A newly identified set of genes may predict which women are at high risk for getting breast cancer that is sensitive to estrogen and, therefore, would be helped by taking drugs to prevent it, reports a new Northwestern Medicine® study.
“We now have the possibility of predicting if a preventive drug will work for a woman at high risk of breast cancer, so that we don’t expose women to the risks and side effects of this drug if it won’t help them,” said Seema Khan, MD, senior author of the study, which was published March 19, 2013, in the journal Cancer Prevention Research.
Khan is co-leader of the breast cancer program at the Robert H. Lurie Comprehensive Cancer Center of Northwestern University. She also is the Bluhm Family Professor of Cancer Research at Northwestern University Feinberg School of Medicine and a physician at Northwestern Memorial Hospital.
Drugs such as tamoxifen and raloxifene are available to prevent breast cancer in women who are at high risk based on having a close relative with breast cancer, or certain types of benign change in the breast identified on biopsy – but the drugs are only effective against breast cancer that is sensitive to estrogen, known as hormone receptor-positive breast cancer. They fail to prevent breast cancer that is not sensitive to estrogen, called hormone receptor-negative breast cancer. Young women and African American women are at highest risk for this type of cancer.
Until now, it has not been possible to predict which of these two major types of breast cancer will occur in a particular high-risk woman. Since the breast cancer prevention drugs also have side effects, many women have chosen not to take the drugs. The newly discovered genes, many of which are involved in fat metabolism, were present at a higher level in the healthy breasts of women with hormone receptor-negative breast cancer. The discovery potentially would allow women to make an informed decision based on better information about the type of breast cancer for which they are at risk. The genes also provide potential targets to develop preventive therapy for hormone receptor-negative breast cancer.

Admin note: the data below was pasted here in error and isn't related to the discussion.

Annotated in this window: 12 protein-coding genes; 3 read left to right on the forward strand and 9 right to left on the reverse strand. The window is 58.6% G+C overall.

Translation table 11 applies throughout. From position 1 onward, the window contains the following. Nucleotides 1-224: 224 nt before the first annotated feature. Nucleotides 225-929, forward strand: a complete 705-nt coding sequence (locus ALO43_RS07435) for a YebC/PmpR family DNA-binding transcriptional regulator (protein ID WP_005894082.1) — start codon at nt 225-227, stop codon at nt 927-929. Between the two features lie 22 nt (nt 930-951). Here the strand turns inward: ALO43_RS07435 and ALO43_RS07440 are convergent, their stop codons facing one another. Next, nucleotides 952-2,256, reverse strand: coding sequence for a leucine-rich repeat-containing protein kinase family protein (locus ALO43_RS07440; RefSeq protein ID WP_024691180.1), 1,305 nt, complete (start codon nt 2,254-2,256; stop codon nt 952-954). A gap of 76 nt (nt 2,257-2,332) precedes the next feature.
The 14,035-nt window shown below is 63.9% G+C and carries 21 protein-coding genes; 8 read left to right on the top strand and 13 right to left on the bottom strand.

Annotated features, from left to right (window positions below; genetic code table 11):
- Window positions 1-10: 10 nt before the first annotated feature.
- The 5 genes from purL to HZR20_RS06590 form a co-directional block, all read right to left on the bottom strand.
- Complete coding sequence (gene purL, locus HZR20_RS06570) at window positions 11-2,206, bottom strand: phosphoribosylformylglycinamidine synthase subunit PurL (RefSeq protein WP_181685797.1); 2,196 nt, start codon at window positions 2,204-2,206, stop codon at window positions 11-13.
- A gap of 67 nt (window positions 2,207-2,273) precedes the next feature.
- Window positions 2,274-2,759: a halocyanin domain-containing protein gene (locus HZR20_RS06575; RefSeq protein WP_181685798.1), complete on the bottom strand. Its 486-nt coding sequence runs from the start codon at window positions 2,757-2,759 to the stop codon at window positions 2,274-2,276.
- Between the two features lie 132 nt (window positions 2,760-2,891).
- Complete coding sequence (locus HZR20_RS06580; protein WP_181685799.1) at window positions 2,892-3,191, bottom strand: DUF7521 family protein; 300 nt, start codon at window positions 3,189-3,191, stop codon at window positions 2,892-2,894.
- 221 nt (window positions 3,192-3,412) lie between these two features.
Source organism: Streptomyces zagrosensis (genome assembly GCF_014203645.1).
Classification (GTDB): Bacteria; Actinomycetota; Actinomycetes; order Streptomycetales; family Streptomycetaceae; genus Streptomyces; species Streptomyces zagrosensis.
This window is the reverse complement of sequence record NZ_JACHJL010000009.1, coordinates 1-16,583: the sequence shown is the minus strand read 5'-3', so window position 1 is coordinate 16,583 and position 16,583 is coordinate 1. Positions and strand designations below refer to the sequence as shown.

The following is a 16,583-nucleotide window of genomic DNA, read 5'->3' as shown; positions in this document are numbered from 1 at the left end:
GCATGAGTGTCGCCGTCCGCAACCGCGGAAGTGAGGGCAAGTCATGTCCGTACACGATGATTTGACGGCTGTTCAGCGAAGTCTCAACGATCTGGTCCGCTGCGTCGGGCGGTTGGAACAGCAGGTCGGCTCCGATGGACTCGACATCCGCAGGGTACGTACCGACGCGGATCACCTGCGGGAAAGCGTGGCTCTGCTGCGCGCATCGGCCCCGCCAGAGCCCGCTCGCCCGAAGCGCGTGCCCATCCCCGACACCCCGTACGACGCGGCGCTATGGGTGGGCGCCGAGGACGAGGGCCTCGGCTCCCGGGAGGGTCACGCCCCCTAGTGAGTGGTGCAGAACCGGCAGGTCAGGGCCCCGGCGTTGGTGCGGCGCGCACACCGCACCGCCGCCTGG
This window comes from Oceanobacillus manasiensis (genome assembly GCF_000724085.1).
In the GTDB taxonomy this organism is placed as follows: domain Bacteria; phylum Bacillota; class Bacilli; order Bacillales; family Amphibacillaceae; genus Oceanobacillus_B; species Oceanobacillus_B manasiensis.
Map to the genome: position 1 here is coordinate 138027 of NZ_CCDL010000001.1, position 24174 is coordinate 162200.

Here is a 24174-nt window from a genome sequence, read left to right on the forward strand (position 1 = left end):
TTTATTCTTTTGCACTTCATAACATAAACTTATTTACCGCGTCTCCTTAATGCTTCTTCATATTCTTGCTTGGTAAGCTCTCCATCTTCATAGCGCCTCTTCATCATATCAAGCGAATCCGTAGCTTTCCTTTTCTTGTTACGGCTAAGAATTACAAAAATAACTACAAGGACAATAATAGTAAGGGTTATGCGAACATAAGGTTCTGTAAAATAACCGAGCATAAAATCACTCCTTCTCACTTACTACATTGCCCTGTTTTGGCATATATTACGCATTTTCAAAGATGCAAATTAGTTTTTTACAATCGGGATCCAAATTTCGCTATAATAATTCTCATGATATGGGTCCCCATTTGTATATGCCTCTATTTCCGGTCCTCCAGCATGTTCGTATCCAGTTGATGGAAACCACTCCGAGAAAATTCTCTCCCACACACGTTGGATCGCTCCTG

“Identifying these genes also gives us a target for new therapies,” Khan said. “Once we understand what regulates these genes, we can try to develop a therapy to switch them off.”
“It was a surprise for us that these genes are related to fat metabolism, because we would have expected them to be related to estrogen,” said Jun Wang, PhD, a research assistant professor of surgery at Feinberg and first author on the study. “Now we want to find out why women have higher levels of these genes.”
Khan and colleagues wanted to find a way to identify women at risk for estrogen-sensitive breast cancer by examining the gene expression in the other, healthy breasts of women who had a primary breast cancer. Previous research has shown that if women who have cancer in one breast develop it in the second breast, the second cancer is likely to have the same hormone receptor status as the first.
They analyzed the genes in the unaffected breasts of 30 women; 15 with estrogen receptor-positive breast cancer and 15 with estrogen receptor-negative breast cancer. They validated their results in a second group of women with both types of breast cancer (12 positive and 12 negative) and a control group of 12 women who did not have cancer. One-third of the women in the study were premenopausal and two-thirds were postmenopausal.
They identified 13 genes with significantly higher expression levels in samples from women with estrogen receptor-negative breast cancer. Eight of these genes were associated with lipid or fat metabolism, and several are known to be abnormally expressed in breast cancer cells, adding strength to the findings.
The research was supported in part by the Lynn Sage Cancer Research Foundation and the Avon Foundation.